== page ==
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INTERNATIONAL: Tight elections and the Canada/US comparison

Up north they are having an election in the land where they no longer ever win the Stanley Cup, (although it should be noted that like the “Swiss” who won the Americas Cup over the New Zealanders mostly because the Swiss had a Kiwi crew, most “American” hockey teams are stuffed with Canucks). And the election is going to be very close. Go to this chart and follow the polls along from 2000 to today — interesting stuff and a potted history of Canadian politics in the last 4 years.

So what does this have to do with health care in the US. Well you’ve guessed it, the old chestnut of health care systems comparisons has reared its ugly head in THCB. As I mentioned a couple of weeks back, the Canadians are not planning on moving to an American system. That includes the newly resurgent Conservatives. Even if they win (and its about even in the polls now) both they and the governing Liberals are promising more cash for the current system, rather than changing course. In fact at the bottom of this news story in which (Liberal PM) Martin is trying damn hard to paint the Conservatives a shade of Republican–with references to gays and abortion–the health care issue is made clear:

    Harper (Conservative Leader, BTW) said on Friday he would inject C$10.4 billion ($7.7 billion) to C$15.2 billion into the ailing health-care system over the next five years. He pledged C$600 million to $800 million to cover drug costs over C$5,000 a year, and C$2 billion to C$3 billion a year for general health costs.

    On Thursday, Martin pledged C$26 billion to C$28 billion in new spending — including plans for a national day-care program and an expanded military — which he said could be done without driving the federal budget into the red. He too has pledged to inject more money into the public health-care system.

So basically they are outdoing each other for who will spend more on health care. And don’t forget that the Liberal government under Chretien in the 1990s actually cut healthcare costs and reduced healthcare as a share of GDP–not something that Americans have ever seen happen here!

So given that the Canadians are not heading our way, why bring this up? Well funnily enough a new report from both Federal Governments is out comparing the two countries’ health care systems. And what were the findings? Well no surprises. Insured Americans had a slightly better time in the system than all Canadians, while uninsured Americans had a worse experience. Cost was a big issue for Americans, while not one for Canadians, while waiting times were an issue for a large minority of Canucks.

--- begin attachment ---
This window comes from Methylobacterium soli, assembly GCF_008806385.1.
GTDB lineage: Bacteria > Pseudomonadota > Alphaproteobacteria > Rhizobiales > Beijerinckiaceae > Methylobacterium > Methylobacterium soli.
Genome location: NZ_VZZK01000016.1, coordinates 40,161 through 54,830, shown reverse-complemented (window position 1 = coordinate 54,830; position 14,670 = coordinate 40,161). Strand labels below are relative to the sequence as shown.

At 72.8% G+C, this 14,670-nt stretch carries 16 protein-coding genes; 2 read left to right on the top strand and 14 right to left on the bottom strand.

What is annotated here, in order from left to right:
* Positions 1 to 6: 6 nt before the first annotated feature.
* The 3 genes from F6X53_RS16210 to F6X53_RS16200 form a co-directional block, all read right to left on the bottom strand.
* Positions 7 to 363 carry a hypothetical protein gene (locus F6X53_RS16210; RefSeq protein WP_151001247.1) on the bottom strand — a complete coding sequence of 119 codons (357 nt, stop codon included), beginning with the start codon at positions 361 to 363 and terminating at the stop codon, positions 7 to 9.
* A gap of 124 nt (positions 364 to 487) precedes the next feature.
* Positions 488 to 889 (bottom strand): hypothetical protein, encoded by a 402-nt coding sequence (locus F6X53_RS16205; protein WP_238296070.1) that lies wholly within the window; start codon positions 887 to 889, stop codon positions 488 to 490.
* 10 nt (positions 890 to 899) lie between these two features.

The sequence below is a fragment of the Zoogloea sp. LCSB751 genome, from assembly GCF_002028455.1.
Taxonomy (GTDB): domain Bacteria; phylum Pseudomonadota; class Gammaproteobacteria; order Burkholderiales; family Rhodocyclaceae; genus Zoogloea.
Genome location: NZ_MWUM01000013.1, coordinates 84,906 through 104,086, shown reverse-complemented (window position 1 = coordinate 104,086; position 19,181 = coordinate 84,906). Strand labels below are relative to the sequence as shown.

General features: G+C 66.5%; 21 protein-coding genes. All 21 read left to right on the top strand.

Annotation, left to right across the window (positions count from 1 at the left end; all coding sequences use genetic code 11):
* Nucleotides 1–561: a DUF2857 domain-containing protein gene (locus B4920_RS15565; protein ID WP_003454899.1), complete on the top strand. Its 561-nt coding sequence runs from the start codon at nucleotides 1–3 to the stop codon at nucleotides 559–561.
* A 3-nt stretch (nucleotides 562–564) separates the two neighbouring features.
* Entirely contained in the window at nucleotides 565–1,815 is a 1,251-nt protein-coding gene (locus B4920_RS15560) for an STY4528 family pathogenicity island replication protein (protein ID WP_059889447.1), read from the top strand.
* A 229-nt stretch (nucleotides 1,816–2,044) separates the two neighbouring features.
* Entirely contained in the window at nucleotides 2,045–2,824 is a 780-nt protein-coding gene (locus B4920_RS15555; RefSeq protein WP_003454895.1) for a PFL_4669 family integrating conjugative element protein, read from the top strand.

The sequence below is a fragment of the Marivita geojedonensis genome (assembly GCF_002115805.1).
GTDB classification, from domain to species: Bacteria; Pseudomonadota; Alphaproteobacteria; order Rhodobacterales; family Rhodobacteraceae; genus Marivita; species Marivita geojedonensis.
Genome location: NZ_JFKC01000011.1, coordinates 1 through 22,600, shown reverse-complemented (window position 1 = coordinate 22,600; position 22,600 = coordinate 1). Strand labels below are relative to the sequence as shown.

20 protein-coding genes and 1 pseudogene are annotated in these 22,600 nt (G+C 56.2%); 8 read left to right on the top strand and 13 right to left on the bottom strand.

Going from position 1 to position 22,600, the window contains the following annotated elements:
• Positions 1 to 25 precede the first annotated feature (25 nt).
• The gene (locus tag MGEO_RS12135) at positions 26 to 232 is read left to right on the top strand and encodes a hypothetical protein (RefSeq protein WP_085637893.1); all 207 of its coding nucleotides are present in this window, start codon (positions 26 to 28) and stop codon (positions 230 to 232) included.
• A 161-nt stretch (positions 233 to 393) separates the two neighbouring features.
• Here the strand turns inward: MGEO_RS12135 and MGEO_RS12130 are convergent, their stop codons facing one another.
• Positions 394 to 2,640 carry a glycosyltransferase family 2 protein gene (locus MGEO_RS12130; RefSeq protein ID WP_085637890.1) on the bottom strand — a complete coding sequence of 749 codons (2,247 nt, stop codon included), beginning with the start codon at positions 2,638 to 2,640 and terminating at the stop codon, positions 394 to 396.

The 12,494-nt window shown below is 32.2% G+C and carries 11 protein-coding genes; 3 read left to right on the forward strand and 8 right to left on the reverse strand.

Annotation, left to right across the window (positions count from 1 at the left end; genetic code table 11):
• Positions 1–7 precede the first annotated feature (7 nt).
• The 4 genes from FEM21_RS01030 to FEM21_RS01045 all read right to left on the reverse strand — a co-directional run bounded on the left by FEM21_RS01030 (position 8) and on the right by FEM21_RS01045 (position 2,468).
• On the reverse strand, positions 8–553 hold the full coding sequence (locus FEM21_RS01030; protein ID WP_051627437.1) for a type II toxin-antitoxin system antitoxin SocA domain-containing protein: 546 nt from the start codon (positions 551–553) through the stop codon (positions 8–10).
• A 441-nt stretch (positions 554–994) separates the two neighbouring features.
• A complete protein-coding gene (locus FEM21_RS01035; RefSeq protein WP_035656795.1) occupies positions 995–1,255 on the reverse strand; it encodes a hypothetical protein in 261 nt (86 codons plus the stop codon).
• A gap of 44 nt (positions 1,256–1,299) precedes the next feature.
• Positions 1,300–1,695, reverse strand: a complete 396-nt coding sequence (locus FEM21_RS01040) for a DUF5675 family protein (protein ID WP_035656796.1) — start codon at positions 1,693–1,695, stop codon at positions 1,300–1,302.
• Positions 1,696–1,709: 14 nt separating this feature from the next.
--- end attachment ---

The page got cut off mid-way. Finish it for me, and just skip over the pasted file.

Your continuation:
Americans were more likely to report that the quality of their health care services in general was excellent compared with Canadians (42 percent compared to 39 percent.) Among uninsured American respondents, 28 percent said the quality of the health care services they received was “excellent,” 44 percent “good,” and 28 percent “fair” or “poor.” When asked about their satisfaction with health care services in general, 53 percent of Americans and 44 percent of Canadians said they were “very satisfied,” while 37 percent of Americans and 43 percent of Canadians said they were “somewhat satisfied.” Among uninsured Americans, 39 percent were “very satisfied” with the services they received, and 40 percent were “somewhat satisfied.”

    Unmet medical needs during the past 12 months were reported by 13 percent of Americans and 11 percent of Canadians. Among those with an unmet need, Americans were more likely to identify cost as the primary barrier to health care (53 percent of unmet needs cases), while Canadians cited waiting for care as the primary barrier (32 percent of cases). Among the 11 percent of American respondents who were uninsured, four out of every ten reported an unmet medical need. Likewise, only 43 percent of the uninsured respondents said they had a regular medical doctor, compared with 80 percent of total American respondents and 85 percent of Canadian respondents.

So the message is fairly clear. With 40% of the uninsured with an unmet medical need, and less than half having access to a regular doctor, if you’re going to be uninsured in the US, move up north! Alternatively, maybe you should vote down here?

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